November 1, 1938 Rehearing Denied November 15, 1938.
1. Vendor and Purchaser — Deeds — Validity of Sale — Inadequacy of Consideration.
The general rule is that consideration for the sale of property is not insufficient because it is inadequate. The consideration must be so grossly inadequate as to shock the conscience of a court of equity.
2. Same — Validity of Sale of Land for Fraction of Value Where Vendor Knew Value.
Where a woman living in another state owns property in this state, the value, extent of and income from which she knows, voluntarily offers in writing to sell the property for a fraction of its value, and the offer is accepted and the sale consummated, the sale will not be thereafter canceled unless she can show inducement, fraud, or grossly inadequate consideration.
3. Same — Vendor's Mistake One of Law and not of Fact and not Ground for Cancellation.
Where a party, sui juris, contracts to sell real estate knowing its extent, value, and income, knows all of the facts surrounding the transaction but fails to comprehend the legal effect of her contract, held, this constitutes a mistake of law and not of fact, and as such is not a ground for cancellation.
Appeal from District Court, Pottawatomie County; LeRoy Cooper, Judge.
Action by Eva Stevens and husband against G.E. Smith and wife. Judgment for plaintiffs canceling deed, and defendants appeal. Reversed and remanded, with directions.
John T. Levergood, for plaintiffs in error.
E.C. Stanard, Leonard Carey, and Norton Stanard, for defendants in error.
Eva Stevens and husband brought an action in the district court of Pottawatomie county against G.E. Smith and wife for equitable relief from a deed given to certain real estate. Judgment was for plaintiffs canceling the deed, and defendants appeal.
The facts generally are these: Eva Stevens' father owned 80 acres of land from which a small two-acre tract was carved out, and which was leased and developed for oil. There were eight wells on the 80 acres, or two wells to each 20 acres. Then a portion of the royalty rights were sold. The father then conveyed the remainder of his royalty in the 80-acre tract to his four children, including Eva Stevens, in common. This conveyance contained a clause forbidding any of the grantees to convey away without the written consent of the others. Thereafter, the father conveyed to each child, by warranty deed, a 20-acre tract, and Eva Stevens received the 20-acre tract involved herein. The defendants were neighbors to this tract. Eva Stevens lived in Arkansas. May 8, 1936, Eva Stevens wrote Mrs. Smith as follows:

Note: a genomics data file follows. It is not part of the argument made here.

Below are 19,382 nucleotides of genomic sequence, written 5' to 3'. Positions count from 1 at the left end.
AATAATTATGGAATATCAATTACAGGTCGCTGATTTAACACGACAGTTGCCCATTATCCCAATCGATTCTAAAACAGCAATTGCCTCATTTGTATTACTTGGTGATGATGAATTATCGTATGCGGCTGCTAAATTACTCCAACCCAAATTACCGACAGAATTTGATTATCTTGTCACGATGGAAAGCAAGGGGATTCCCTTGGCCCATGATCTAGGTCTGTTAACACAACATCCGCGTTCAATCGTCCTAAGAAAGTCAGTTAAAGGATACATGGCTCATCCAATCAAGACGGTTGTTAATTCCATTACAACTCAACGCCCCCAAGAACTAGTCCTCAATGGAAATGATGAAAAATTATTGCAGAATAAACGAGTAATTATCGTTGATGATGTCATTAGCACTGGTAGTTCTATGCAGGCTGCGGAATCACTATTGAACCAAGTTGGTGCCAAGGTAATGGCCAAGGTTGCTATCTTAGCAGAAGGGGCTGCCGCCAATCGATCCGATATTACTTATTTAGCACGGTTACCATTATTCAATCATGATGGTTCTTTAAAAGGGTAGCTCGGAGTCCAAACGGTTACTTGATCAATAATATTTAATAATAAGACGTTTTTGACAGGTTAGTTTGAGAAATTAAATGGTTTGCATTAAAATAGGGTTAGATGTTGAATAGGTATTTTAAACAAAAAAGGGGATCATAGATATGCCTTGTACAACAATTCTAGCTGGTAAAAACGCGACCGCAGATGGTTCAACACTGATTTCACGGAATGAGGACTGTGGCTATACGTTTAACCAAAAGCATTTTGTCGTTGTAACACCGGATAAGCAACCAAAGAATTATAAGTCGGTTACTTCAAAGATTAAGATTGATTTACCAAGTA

"How are you all we are all well. Dosha I am going to leave here and if Garrett wants the place for 5 years he can have it for $35.00. Send it to me here. Don't send a check send a money order try to get it here by 15. For we leaving the 16th. We are going to Calif. And I don't know when I will come back. I have been sick ever since we came down here. I have got ashama, it is to wet and damp here so we are leaving I don't want to fool with the place because I don't ame to come back any ways soon."
This offer was accepted and the deal consummated September 21, 1936, Eva Stevens wrote defendant as follows:
"You can have it the place for $100.00 be sure and send a money order for I have a time chacking a check here You pay all you can down for I need it to pay Doc. Bills $50.00 if you or all if you want to. I sure need it. Well I will close for I want to get it off in the mail."
Defendants had a warranty deed, conveying a fee-simple title, prepared and sent it and $100 to Arkansas. The deed was executed by Eva Stevens and husband and returned to defendants, and the Stevens received the money. Defendants recorded the deed and demanded and received the royalty. Thereupon, the action was brought.
The plaintiffs brought the action to reform the deed, but the trial court treated the action as being for rescission and cancellation. This was the proper view. See Dzuris v Pierce, 216 Mass. 132, 103 N.E. 296, wherein it is said:
"It is an elementary principle of the law of contracts that if one party thinks he is buying one thing, and the other party thinks he is selling another thing, there is no meeting of minds on the subject matter of the sale. When there is no agreement as to the identity of the subject matter of the contract, there can be no contract. * * * Where a conveyance has been made based upon such a misunderstanding, even though it may be innocent on both sides, equity in proper cases will grant relief. * * * This brand of equitable relief is distinct from the reformation of contracts entered into by mistake, which must be mutual by all parties before relief can be granted."
In our case there is no difference of opinion as to the identity of the property sold, but rather as to the quantity.